A crowd filled the esplanade called Mordor, where the two main stages are located, not to miss a detail of the expected performance of The Strokes. The New York quintet finally arrived at Primavera Sound after canceling their first scheduled performance last week. And it is already known that when the expectation is very high it is easier to feel disappointed.
It also didn't help having to watch the concert from far away, given the impossibility of getting close to the stage, where the sound is excessively muffled. But that was not the biggest problem. The worst was the self-indulgence of its singer Julian Casablancas, who seemed to be performing in a club rather than before a huge audience. His continuous jokes slowed down the rhythm of a concert of barely an hour, encore included, in which they only played fourteen songs and on top of that, leaving Last nite, the most famous and expected song of his, in the inkwell.
They started well with the intense Bad decisions. The singer then apologized for his cancellation due to Covid before addressing Hard to explain. The Selfless halftime served to bring him to his knees and emphasize the song's lyricism. In the prelude to the hard rocker Juicebox he blurted out “there are no people from Barcelona here, the crowd is international”. He also spoke about the Catalans, without us really understanding what he was referring to.
After acting as a sociologist came Someday, the big hit of the night, catchy and pop, rescued from his first album Is this it, which is now over 20 years old. Another highlight was Reptilia, with razor-sharp guitars and plenty of chants. From there the thing was deflating and even came to apologize for his jokes, before addressing the shrill and accelerated Under control.
Guitarists Nick Valensi and Albert Hammond, Jr. were impeccable and the latter even took a few steps on the keyboard in the introduction of Brooklyn bridge to chorus, before another date to his city in the form of New York City cops. At this stage of the concert, the public was already parading to other stages, without waiting for the nondescript finale with Threat of joy.
Then it was time to take a long walk to the opposite end of the festival, where the Tous stage is installed, to be able to see a piece of the concert by Burna Boy, a Nigerian afropop star who, as he said, was the first time he played in our country. . He arrived, after having achieved the milestone of filling the mythical Madison Square Garden in New York, with a greased band in which there is no lack of a populous choir and metal section, to offer a repertoire in which he mixes hip hop, pop and african music.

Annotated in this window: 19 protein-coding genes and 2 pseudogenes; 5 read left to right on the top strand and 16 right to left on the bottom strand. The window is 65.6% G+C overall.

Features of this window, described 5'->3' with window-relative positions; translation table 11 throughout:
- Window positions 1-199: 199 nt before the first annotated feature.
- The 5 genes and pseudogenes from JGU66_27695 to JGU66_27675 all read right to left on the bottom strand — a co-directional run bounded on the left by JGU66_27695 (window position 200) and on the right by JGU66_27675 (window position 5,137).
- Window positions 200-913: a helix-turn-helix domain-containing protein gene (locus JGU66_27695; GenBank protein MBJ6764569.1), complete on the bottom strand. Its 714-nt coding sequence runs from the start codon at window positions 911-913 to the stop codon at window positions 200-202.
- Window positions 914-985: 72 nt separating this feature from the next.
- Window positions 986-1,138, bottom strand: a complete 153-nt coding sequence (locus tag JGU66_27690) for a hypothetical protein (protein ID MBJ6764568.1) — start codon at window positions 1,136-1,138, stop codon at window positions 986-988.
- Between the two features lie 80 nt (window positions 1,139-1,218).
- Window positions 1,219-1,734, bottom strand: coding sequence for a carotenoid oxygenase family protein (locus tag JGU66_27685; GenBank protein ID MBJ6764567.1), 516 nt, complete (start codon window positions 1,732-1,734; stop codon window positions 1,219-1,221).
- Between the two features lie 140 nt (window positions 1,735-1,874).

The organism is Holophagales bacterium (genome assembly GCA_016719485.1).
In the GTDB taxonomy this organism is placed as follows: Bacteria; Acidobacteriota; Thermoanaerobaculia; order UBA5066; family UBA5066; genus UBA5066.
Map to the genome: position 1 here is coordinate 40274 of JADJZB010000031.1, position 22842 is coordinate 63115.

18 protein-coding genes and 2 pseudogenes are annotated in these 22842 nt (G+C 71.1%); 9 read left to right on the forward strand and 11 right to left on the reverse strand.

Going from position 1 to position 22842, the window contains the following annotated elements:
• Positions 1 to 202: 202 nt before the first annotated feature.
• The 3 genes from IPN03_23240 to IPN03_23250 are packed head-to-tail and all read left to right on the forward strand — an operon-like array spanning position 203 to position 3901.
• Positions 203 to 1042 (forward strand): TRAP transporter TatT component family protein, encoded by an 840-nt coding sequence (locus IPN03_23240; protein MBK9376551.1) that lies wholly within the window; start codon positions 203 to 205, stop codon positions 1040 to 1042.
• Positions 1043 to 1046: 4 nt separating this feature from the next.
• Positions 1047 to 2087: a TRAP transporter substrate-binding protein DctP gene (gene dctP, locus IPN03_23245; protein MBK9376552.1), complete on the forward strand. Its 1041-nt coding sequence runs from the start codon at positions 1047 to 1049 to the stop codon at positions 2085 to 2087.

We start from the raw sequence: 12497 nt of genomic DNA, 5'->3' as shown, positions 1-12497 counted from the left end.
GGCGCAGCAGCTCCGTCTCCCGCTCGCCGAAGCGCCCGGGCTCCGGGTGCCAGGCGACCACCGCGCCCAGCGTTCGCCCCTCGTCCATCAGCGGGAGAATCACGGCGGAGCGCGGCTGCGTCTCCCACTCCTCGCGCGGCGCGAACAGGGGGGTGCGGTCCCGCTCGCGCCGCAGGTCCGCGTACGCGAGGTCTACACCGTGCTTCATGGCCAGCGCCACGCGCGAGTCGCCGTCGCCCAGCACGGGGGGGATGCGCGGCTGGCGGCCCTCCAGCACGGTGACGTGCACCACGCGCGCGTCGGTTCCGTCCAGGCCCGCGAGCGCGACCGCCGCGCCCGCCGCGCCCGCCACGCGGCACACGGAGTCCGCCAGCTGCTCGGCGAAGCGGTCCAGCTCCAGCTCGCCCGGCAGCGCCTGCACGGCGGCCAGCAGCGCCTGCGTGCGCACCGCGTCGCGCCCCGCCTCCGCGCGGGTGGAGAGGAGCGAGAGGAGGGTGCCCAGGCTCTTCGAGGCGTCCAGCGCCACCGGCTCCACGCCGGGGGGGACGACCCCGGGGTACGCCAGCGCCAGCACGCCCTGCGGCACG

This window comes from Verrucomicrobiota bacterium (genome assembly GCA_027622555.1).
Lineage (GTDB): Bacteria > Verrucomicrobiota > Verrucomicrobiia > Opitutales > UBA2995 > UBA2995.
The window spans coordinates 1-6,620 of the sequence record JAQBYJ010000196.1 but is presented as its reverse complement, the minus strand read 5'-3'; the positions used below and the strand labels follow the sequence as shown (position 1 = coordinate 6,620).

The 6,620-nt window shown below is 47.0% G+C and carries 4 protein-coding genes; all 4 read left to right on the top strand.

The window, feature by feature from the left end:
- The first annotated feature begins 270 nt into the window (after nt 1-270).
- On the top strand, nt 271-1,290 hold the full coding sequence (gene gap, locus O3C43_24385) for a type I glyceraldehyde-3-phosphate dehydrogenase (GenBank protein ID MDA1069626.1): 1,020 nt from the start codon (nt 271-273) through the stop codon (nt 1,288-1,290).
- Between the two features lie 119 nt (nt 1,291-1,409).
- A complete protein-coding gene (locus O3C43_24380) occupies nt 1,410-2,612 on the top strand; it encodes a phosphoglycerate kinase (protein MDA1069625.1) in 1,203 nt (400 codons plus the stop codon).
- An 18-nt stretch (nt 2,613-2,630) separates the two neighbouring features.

Shortly before, it was the turn of The Jesus and Mary Chain, the Scottish group of brothers Jim and William Reid, legends of alternative rock who continue to offer their mix of distortion and melody in a repertoire that highlights Some candy talking, Darklands and on all Just like honey. After them it was the turn of The Smile, a trio made up of two members of Radiohead, Thom Yorke and Jonny Greenwood, plus drummer Tom Skinner, who had worked in jazz since he was a member of the group Sons of Kemet. His quirky tracks have groovy moments and experimental phases, incorporating bowed bass and even a harp. In addition, the characteristic voice of Thom Yorke is constantly reminiscent of what he does in Radiohead.
Her performance overlapped with that of M.I.A. that's why we could only see the final stretch. This British rapper, singer, producer and activist of Tamil origin, who returns to the stage after being absent for a long time, became a benchmark in the first decade of the new millennium thanks to her first two albums, Arular and Kala, an explosive mix of rap, dancehall and electronic that is still absolutely current. She demonstrated it in a repertoire that culminated her classic Paper Planes, surrounded by a choir of fourteen women and four dancers, all in pristine white and with a large white dove projected on the screen, in what became for the chronicler one of the moments to remember from the festival.